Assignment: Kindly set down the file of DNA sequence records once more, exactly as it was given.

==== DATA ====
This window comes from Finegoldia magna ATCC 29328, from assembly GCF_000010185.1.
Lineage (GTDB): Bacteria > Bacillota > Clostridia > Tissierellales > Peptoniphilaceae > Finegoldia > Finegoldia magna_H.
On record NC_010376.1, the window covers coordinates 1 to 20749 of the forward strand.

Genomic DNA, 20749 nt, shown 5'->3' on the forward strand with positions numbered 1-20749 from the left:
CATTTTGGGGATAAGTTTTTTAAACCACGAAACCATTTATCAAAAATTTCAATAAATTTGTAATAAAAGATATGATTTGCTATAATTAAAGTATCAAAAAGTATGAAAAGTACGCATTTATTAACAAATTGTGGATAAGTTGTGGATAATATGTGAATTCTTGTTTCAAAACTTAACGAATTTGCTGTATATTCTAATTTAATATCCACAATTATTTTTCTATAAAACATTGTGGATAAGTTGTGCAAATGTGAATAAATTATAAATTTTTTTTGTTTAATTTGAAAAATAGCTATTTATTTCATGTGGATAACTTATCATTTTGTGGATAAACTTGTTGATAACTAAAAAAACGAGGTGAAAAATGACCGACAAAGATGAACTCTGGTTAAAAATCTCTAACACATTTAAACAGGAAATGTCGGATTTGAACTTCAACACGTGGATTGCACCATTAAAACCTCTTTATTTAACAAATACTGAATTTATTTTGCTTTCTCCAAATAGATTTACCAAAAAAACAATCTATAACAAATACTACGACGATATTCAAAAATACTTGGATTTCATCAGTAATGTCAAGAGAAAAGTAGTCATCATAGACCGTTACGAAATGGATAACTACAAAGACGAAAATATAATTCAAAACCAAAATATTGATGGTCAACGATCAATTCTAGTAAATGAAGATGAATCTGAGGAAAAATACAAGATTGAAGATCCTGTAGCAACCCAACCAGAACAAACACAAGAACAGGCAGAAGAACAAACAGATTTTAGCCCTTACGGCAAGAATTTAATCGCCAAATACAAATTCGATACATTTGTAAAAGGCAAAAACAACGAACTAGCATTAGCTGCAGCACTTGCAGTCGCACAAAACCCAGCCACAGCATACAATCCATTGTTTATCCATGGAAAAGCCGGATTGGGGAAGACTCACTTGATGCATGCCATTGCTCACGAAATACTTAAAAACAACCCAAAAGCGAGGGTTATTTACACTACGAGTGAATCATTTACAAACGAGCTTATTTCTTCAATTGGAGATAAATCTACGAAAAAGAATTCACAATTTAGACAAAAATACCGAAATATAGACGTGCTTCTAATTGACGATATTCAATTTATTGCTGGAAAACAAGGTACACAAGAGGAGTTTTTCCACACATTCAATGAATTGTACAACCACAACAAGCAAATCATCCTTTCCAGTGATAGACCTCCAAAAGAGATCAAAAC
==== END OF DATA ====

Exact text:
This window comes from Finegoldia magna ATCC 29328, from assembly GCF_000010185.1.
Lineage (GTDB): Bacteria > Bacillota > Clostridia > Tissierellales > Peptoniphilaceae > Finegoldia > Finegoldia magna_H.
On record NC_010376.1, the window covers coordinates 1 to 20749 of the forward strand.

Genomic DNA, 20749 nt, shown 5'->3' on the forward strand with positions numbered 1-20749 from the left:
CATTTTGGGGATAAGTTTTTTAAACCACGAAACCATTTATCAAAAATTTCAATAAATTTGTAATAAAAGATATGATTTGCTATAATTAAAGTATCAAAAAGTATGAAAAGTACGCATTTATTAACAAATTGTGGATAAGTTGTGGATAATATGTGAATTCTTGTTTCAAAACTTAACGAATTTGCTGTATATTCTAATTTAATATCCACAATTATTTTTCTATAAAACATTGTGGATAAGTTGTGCAAATGTGAATAAATTATAAATTTTTTTTGTTTAATTTGAAAAATAGCTATTTATTTCATGTGGATAACTTATCATTTTGTGGATAAACTTGTTGATAACTAAAAAAACGAGGTGAAAAATGACCGACAAAGATGAACTCTGGTTAAAAATCTCTAACACATTTAAACAGGAAATGTCGGATTTGAACTTCAACACGTGGATTGCACCATTAAAACCTCTTTATTTAACAAATACTGAATTTATTTTGCTTTCTCCAAATAGATTTACCAAAAAAACAATCTATAACAAATACTACGACGATATTCAAAAATACTTGGATTTCATCAGTAATGTCAAGAGAAAAGTAGTCATCATAGACCGTTACGAAATGGATAACTACAAAGACGAAAATATAATTCAAAACCAAAATATTGATGGTCAACGATCAATTCTAGTAAATGAAGATGAATCTGAGGAAAAATACAAGATTGAAGATCCTGTAGCAACCCAACCAGAACAAACACAAGAACAGGCAGAAGAACAAACAGATTTTAGCCCTTACGGCAAGAATTTAATCGCCAAATACAAATTCGATACATTTGTAAAAGGCAAAAACAACGAACTAGCATTAGCTGCAGCACTTGCAGTCGCACAAAACCCAGCCACAGCATACAATCCATTGTTTATCCATGGAAAAGCCGGATTGGGGAAGACTCACTTGATGCATGCCATTGCTCACGAAATACTTAAAAACAACCCAAAAGCGAGGGTTATTTACACTACGAGTGAATCATTTACAAACGAGCTTATTTCTTCAATTGGAGATAAATCTACGAAAAAGAATTCACAATTTAGACAAAAATACCGAAATATAGACGTGCTTCTAATTGACGATATTCAATTTATTGCTGGAAAACAAGGTACACAAGAGGAGTTTTTCCACACATTCAATGAATTGTACAACCACAACAAGCAAATCATCCTTTCCAGTGATAGACCTCCAAAAGAGATCAAAAC